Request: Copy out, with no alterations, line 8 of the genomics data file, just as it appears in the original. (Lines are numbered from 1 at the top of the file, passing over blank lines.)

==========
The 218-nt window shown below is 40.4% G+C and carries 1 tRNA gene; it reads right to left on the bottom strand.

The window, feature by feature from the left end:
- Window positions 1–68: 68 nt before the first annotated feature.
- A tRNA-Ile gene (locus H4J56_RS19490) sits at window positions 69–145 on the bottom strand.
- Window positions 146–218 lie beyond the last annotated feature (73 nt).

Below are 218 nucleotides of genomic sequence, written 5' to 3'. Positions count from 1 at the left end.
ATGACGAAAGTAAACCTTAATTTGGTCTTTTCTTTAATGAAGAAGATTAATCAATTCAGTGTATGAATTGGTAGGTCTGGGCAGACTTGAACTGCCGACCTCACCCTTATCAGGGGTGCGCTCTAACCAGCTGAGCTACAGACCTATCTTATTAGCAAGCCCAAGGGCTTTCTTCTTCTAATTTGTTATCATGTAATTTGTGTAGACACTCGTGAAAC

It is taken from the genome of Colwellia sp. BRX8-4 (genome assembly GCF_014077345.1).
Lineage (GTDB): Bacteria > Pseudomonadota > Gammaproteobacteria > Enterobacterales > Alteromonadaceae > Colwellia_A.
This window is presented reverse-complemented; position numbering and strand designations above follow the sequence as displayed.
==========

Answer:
It is taken from the genome of Colwellia sp. BRX8-4 (genome assembly GCF_014077345.1).